The Principles and Practice of Tooth Extraction and Local Anesthesia of the Maxillae
This historic book may have numerous typos and missing text. Purchasers can usually download a free scanned copy of the original book (without typos) from the publisher. Not indexed. Not illustrated. 1915 edition. Excerpt: ...General anaesthesia is induced by the introduction of such agents into the circulation which, acting upon certain cerebral centers, produce unconsciousness accompanied by complete loss of sensation. General anaesthetics are introduced by inhalation through the lungs and by intravenous or rectal infusion. They are absorbed by the blood, and thus carried to the brain. Local anaesthesia is the regional loss of sensation produced by the action of certain agents upon sensory nerves. Agents producing local loss of sensation are known as local anaesthetics. Local anaesthesia has displaced general anaesthesia to a large extent in dental and oral operations. Local anaesthesia can be produced by physical means, as cold and pressure, and by the use of drugs, as cocaine, eucaine, alypine, novocain, etc. Physical agents shall not be considered, but the writer shall confine himself strictly to the production of local anaesthesia by the use of drugs. Local anaesthesia can be produced by three methods: Direct application, infiltration and "nerve blocking" (conductive anaesthesia). Anaesthesia by direct application is obtained by painting the part with a solution of the anaesthetic or the application of a tampon dipped into such solution. For example, a tampon dipped into the anaesthetic and inserted into the nares will cause anaesthesia in the anterior part of the upper jaw. Infiltration anaesthesia is produced by the hypodermic injection of the anaesthetic into the field of operation. Conductive anaesthesia is obtained by injecting the anaesthetic into or about a nerve trunk, producing anaesthesia in the whole area of distribution of that particular nerve; prohibiting afferent impulses traveling along this nerve and its branches, and thus...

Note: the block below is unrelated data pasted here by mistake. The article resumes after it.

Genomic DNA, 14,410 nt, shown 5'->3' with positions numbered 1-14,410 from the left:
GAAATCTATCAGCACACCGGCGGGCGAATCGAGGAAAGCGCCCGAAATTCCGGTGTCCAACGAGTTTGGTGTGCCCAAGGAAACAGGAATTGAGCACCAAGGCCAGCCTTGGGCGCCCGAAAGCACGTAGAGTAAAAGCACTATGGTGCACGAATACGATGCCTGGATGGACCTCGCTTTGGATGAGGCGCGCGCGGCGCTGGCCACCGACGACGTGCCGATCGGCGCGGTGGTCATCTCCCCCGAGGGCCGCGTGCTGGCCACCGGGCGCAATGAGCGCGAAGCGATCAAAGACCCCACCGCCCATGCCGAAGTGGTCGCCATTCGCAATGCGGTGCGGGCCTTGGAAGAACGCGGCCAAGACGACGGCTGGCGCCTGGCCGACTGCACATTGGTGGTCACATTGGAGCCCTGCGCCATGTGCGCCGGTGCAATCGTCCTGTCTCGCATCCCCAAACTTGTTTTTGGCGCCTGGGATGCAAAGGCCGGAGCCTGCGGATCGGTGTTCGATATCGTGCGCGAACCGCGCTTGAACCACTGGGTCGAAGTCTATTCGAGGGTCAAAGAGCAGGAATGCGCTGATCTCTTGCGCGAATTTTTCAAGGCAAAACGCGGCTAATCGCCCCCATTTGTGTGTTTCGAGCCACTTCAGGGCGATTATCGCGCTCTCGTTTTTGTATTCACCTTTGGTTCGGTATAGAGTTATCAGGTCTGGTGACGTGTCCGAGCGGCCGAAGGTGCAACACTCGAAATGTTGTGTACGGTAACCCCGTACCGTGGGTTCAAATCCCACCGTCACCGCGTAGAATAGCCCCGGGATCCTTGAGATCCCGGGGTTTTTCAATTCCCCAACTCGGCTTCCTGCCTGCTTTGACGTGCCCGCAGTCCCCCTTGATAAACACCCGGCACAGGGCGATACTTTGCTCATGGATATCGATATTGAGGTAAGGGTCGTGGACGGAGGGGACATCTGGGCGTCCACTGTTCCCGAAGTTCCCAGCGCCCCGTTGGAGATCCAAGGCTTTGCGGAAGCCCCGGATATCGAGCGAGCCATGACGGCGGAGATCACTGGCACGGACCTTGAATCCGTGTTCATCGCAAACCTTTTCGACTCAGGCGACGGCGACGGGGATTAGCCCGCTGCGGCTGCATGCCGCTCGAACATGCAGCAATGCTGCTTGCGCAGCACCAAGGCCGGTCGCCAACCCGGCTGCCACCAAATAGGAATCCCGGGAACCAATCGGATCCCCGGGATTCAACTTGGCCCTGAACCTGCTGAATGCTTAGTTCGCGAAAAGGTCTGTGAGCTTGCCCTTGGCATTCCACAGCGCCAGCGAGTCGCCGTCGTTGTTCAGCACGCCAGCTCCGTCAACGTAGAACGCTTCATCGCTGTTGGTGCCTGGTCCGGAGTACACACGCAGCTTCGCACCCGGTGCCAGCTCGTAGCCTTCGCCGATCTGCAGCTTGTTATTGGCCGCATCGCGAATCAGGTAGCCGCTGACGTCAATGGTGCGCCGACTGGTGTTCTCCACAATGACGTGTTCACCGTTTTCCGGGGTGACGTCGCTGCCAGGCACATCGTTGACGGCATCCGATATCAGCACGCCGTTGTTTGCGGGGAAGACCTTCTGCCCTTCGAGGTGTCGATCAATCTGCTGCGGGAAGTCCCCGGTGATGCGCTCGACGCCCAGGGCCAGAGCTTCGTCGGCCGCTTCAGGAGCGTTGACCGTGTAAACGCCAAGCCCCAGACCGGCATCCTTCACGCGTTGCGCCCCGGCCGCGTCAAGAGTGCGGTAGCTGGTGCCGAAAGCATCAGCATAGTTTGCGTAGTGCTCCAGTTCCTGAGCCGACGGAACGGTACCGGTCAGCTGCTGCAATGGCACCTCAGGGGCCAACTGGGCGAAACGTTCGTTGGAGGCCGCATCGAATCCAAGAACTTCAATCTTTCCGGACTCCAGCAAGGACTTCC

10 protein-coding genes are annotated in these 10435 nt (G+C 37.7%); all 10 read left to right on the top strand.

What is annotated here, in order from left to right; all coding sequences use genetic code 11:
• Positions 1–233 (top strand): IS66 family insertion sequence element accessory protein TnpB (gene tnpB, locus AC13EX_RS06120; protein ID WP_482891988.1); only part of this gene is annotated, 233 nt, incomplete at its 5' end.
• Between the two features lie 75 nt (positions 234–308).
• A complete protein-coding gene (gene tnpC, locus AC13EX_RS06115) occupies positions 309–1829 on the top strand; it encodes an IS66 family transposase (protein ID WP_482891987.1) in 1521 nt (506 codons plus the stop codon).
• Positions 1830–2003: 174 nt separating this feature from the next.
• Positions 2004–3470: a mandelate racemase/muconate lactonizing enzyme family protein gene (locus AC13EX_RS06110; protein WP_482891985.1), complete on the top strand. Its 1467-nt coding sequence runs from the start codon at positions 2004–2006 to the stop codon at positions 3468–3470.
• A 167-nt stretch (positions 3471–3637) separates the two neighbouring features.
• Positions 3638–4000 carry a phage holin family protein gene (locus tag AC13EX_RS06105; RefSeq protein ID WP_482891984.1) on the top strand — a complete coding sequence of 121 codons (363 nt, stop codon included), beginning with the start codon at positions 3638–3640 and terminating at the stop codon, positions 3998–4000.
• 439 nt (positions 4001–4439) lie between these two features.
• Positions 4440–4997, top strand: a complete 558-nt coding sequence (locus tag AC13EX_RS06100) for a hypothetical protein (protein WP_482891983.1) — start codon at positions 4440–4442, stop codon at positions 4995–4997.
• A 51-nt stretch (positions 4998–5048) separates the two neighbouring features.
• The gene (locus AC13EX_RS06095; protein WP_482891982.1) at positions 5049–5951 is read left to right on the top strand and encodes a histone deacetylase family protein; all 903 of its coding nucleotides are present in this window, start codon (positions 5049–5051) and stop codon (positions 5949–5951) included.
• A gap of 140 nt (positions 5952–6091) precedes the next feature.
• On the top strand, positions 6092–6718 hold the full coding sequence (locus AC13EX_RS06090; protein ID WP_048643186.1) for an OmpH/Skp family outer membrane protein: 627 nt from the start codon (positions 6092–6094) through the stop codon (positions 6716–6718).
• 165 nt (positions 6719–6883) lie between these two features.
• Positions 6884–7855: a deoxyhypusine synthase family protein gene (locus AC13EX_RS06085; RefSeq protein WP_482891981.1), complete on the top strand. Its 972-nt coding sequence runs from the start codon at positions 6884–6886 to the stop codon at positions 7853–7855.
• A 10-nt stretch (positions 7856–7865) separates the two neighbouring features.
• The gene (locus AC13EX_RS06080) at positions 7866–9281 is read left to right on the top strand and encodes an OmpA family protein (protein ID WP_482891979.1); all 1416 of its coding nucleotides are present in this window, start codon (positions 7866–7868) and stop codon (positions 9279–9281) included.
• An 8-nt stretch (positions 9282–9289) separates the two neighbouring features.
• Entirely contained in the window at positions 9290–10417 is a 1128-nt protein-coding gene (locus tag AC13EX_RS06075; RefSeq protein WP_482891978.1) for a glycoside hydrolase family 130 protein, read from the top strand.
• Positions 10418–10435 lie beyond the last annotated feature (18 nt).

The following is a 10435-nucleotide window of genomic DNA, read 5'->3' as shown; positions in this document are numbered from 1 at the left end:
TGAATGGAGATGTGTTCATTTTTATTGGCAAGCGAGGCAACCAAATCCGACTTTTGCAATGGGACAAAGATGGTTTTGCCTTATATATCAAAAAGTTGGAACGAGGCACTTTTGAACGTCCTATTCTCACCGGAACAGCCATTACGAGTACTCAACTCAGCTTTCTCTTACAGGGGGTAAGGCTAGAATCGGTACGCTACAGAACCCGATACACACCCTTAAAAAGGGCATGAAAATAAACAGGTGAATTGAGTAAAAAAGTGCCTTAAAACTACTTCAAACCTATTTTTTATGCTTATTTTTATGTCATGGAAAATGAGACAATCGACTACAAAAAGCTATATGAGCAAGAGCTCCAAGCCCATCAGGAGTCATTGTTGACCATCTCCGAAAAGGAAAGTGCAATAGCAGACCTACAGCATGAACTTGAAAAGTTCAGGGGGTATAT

- 189 x 246 x 2mm | 91g
- 13 Sep 2013
- Illustrations, black and white